Skip to comments.Good Samaritan vessel aids wooden-hull trawler
Posted on 12/14/2012 1:59:33 PM PST by george76
KETCHIKAN, Alaska Two Wrangell mariners are safe with the help of a Good Samaritan vessel. The Coast Guard says the wooden-hull trawler Carrie Arlene sent out a distress report .
The Coast Guard and Wrangell Search and Rescue tried to reach the vessel but were turned back by foul weather.
(Excerpt) Read more at adn.com ...
There must be more to that. Maybe a helicopter was grounded by the weather but never a ship, never.
that comment surprised me. i thought the coast guard baot people’s motto was “YOU HAVE TO GO OUT. YOU DON’T HAVE TO COME BACK.”
A map...best I could find indicating Zarembo Is. Wrangell shows, but Ketchikan South and a bit East does not but can be imagined in the inset, lower right corner of image, if one knows about where to place it.
Perhaps "tub trawler", which means longliner with the separate segments put into tubs, line coiled (or better, flaked down flat) in the center, hooks set around the rim, then set out turning the tub if needed to have the hooks clear without tangling. Difficult to describe, I guess. Never used that method myself. Lots of other commercial fishing, though, including many years of actual "trawling" with nets of various type, some clip-on long-lining like was seen in the movie Perfect Storm (but not for swordfish, I netted those things years ago, under California gill net permit).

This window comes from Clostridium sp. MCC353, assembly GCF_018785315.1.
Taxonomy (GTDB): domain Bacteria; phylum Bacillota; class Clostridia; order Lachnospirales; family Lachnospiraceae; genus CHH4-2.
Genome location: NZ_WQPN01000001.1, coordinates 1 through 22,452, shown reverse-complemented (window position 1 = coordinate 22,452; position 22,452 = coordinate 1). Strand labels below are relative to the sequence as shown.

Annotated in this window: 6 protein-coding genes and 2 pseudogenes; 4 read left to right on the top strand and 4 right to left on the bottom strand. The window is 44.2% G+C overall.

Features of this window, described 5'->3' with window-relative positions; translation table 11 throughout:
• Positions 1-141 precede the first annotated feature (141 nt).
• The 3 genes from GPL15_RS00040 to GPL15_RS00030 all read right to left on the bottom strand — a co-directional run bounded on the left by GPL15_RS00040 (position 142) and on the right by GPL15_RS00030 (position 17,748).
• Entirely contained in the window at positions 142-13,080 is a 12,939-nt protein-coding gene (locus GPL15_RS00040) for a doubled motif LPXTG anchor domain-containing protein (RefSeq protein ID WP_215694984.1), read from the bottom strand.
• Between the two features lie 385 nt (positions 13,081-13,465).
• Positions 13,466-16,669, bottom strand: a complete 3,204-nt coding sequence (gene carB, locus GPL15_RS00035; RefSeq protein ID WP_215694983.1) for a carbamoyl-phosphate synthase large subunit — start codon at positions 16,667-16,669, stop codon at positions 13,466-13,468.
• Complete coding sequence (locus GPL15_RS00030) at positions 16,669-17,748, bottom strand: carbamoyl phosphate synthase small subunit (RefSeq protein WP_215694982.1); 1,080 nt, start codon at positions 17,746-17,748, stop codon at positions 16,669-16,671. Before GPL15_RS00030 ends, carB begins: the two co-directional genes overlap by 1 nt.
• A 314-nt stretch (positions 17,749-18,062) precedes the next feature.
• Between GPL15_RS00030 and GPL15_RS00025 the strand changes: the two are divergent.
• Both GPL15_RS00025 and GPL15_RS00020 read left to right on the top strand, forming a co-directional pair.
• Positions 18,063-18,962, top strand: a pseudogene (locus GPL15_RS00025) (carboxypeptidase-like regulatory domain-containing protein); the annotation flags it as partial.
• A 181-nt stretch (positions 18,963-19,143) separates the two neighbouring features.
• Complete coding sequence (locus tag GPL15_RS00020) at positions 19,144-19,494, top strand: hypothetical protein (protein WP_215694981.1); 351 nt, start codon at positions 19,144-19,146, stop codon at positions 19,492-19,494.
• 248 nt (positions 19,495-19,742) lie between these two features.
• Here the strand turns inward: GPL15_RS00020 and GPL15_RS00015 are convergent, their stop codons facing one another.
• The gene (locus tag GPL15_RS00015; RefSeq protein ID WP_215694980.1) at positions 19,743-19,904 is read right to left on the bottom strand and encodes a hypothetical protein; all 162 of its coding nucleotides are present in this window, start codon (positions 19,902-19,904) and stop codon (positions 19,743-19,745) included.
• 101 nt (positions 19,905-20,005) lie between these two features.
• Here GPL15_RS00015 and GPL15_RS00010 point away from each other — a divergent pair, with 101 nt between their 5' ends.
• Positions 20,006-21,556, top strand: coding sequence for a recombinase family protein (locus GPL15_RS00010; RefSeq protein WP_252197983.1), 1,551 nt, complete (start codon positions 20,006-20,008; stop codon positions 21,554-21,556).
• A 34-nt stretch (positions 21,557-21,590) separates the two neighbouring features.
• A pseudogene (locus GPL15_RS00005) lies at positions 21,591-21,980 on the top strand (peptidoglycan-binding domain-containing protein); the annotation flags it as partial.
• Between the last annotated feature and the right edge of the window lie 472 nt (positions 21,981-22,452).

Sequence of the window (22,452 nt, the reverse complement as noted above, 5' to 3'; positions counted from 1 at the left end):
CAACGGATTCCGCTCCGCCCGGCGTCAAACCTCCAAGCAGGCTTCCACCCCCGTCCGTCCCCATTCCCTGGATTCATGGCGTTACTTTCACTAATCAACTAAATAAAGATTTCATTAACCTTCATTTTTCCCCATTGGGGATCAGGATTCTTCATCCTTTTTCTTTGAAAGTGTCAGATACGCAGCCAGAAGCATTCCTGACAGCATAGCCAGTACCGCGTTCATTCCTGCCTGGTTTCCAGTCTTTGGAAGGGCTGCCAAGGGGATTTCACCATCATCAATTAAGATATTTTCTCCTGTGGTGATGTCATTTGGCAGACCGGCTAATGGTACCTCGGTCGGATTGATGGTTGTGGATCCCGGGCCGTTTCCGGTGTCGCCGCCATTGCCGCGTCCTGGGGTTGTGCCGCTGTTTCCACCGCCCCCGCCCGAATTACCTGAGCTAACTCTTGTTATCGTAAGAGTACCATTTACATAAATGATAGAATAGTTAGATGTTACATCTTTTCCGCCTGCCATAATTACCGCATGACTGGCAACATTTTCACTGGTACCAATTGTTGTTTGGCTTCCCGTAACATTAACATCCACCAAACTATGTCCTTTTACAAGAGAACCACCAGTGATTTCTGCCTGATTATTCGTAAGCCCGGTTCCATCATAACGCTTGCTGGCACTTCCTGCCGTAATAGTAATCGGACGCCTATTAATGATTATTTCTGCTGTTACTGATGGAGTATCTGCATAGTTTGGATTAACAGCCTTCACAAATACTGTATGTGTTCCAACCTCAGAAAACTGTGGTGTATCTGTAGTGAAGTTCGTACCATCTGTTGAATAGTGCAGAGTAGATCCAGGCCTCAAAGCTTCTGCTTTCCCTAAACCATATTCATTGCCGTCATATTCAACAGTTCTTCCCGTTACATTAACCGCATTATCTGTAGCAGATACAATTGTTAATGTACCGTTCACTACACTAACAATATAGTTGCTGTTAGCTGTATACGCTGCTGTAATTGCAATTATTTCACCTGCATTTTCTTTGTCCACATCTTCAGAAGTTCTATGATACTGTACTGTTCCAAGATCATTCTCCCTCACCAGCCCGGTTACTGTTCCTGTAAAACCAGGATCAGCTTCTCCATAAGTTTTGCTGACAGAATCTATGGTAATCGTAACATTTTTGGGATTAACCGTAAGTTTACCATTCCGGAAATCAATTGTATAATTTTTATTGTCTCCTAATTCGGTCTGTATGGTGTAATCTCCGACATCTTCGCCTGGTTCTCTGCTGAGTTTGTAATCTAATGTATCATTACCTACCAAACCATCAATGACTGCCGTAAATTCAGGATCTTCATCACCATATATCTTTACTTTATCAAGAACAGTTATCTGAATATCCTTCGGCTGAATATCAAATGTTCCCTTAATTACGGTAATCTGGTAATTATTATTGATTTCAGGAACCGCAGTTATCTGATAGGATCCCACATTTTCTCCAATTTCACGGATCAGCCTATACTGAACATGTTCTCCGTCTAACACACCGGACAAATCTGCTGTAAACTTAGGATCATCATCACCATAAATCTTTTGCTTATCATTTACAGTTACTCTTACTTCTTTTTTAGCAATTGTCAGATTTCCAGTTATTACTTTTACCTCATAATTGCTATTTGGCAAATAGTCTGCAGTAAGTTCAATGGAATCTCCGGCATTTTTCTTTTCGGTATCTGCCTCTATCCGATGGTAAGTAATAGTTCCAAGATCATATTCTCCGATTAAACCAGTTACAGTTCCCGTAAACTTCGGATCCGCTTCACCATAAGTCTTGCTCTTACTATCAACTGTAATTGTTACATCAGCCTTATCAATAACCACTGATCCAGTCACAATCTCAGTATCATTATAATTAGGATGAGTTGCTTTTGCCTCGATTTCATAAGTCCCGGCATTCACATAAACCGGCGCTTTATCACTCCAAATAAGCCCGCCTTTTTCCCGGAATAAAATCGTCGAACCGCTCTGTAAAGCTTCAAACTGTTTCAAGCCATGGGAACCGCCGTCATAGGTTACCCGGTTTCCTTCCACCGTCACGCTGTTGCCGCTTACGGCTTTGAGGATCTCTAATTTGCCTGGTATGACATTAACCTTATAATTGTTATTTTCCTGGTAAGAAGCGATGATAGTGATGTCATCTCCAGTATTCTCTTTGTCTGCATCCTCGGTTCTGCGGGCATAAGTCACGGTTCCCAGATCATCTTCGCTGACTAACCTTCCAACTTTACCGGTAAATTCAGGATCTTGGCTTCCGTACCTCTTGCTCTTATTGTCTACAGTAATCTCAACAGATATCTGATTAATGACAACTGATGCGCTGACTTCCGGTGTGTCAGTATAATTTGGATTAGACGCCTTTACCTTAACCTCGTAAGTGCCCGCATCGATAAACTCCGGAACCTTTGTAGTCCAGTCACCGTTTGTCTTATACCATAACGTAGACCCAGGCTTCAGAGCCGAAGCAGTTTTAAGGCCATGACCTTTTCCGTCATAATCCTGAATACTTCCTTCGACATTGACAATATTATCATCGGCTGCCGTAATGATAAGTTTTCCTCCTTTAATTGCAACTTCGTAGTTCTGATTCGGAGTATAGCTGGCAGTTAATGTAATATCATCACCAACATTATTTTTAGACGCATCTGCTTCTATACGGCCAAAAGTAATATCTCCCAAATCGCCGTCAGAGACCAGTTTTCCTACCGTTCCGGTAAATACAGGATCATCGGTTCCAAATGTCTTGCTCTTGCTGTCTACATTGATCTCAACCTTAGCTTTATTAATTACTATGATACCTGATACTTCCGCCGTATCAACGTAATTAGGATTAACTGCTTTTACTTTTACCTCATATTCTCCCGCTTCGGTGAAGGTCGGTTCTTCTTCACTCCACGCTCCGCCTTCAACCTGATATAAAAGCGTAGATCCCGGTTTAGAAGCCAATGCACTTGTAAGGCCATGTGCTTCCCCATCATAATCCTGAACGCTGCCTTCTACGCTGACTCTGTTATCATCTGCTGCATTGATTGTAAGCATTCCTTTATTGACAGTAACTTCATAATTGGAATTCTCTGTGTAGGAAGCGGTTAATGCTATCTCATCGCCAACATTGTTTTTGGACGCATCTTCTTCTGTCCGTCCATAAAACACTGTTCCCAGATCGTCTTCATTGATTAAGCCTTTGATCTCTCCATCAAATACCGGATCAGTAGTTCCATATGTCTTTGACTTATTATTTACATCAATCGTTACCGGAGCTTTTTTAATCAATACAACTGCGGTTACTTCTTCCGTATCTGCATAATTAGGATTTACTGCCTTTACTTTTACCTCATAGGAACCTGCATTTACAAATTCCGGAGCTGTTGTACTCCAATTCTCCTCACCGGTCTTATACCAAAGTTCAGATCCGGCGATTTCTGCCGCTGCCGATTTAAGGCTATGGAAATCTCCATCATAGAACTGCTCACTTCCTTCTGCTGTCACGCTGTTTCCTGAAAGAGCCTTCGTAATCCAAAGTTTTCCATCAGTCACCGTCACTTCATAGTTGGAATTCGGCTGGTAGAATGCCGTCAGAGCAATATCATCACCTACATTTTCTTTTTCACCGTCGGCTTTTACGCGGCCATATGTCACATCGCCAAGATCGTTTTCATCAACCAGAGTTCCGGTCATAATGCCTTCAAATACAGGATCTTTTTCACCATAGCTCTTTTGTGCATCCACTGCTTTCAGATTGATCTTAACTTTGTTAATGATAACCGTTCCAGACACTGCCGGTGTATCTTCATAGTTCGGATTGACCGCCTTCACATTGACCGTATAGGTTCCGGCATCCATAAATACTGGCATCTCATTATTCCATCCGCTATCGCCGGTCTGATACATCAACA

The crew of the Arik must be some real hellions if they go where the CG doesn’t.
Would a 44 foot shrimper be a trawler? My father made one out of a hull he bought out of a farmer’s field, after Hurricane Carla.
Wonder if the reporter meant Troller instead of Trawler.
Generally bottom draggers need enough displacement to lift heavy loads they didn't plan on catching, or be able to break their gear free using only one trawl cable, on one side, or at least be able load net and doors all one side of the boat when it's tangled. Or eventually capsize. I know of some small ones trying to do a bigger job that are now on the bottom.
Just the difference between '44 and '38 can be much more considerable than the length alone would have one believe. Then there's different measurement protocols, one at the waterline overall, some from rudder post to waterline at sheer at waterline, then Panama measurement overall EVERYTHING including the anchor hanging over the bow on the typical Gulf Shrimper (many of which made their way to the West Coast and I spent quite literally years at sea onboard).
Does that answer your question?
We had a lot of fun on that boat, and nothing beat the shrimp meals that shrimpers can cook, massive salad bowls of boiled shrimp, and mountains of fried shrimp on large platters and various oyster dishes and crabs with a little steak to cleanse the palate.
There is some good eating on the Gulf.
Maybe. Trollers being common enough in those ports...
But the pleasure boat crowd took to calling everything power boat displacement hull "trawler" also, which has contaminated the lexicon. Damn yachties.